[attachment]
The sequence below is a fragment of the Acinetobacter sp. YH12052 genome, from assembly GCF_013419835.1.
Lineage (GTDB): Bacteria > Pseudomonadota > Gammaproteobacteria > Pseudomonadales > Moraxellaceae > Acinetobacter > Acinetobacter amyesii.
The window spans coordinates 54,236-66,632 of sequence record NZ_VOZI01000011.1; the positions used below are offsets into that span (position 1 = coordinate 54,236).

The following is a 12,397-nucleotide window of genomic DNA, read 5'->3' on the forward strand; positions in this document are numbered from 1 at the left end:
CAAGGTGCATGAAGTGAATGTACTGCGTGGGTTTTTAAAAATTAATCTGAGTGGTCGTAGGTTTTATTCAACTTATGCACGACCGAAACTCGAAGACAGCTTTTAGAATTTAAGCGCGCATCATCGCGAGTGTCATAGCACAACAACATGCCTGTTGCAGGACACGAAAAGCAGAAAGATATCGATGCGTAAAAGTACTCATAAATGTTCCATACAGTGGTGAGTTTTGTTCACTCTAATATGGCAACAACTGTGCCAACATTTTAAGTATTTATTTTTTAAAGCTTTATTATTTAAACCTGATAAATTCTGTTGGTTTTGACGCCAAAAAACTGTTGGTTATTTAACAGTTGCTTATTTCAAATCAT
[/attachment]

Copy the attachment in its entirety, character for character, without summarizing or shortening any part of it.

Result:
The sequence below is a fragment of the Acinetobacter sp. YH12052 genome, from assembly GCF_013419835.1.
Lineage (GTDB): Bacteria > Pseudomonadota > Gammaproteobacteria > Pseudomonadales > Moraxellaceae > Acinetobacter > Acinetobacter amyesii.
The window spans coordinates 54,236-66,632 of sequence record NZ_VOZI01000011.1; the positions used below are offsets into that span (position 1 = coordinate 54,236).

The following is a 12,397-nucleotide window of genomic DNA, read 5'->3' on the forward strand; positions in this document are numbered from 1 at the left end:
CAAGGTGCATGAAGTGAATGTACTGCGTGGGTTTTTAAAAATTAATCTGAGTGGTCGTAGGTTTTATTCAACTTATGCACGACCGAAACTCGAAGACAGCTTTTAGAATTTAAGCGCGCATCATCGCGAGTGTCATAGCACAACAACATGCCTGTTGCAGGACACGAAAAGCAGAAAGATATCGATGCGTAAAAGTACTCATAAATGTTCCATACAGTGGTGAGTTTTGTTCACTCTAATATGGCAACAACTGTGCCAACATTTTAAGTATTTATTTTTTAAAGCTTTATTATTTAAACCTGATAAATTCTGTTGGTTTTGACGCCAAAAAACTGTTGGTTATTTAACAGTTGCTTATTTCAAATCAT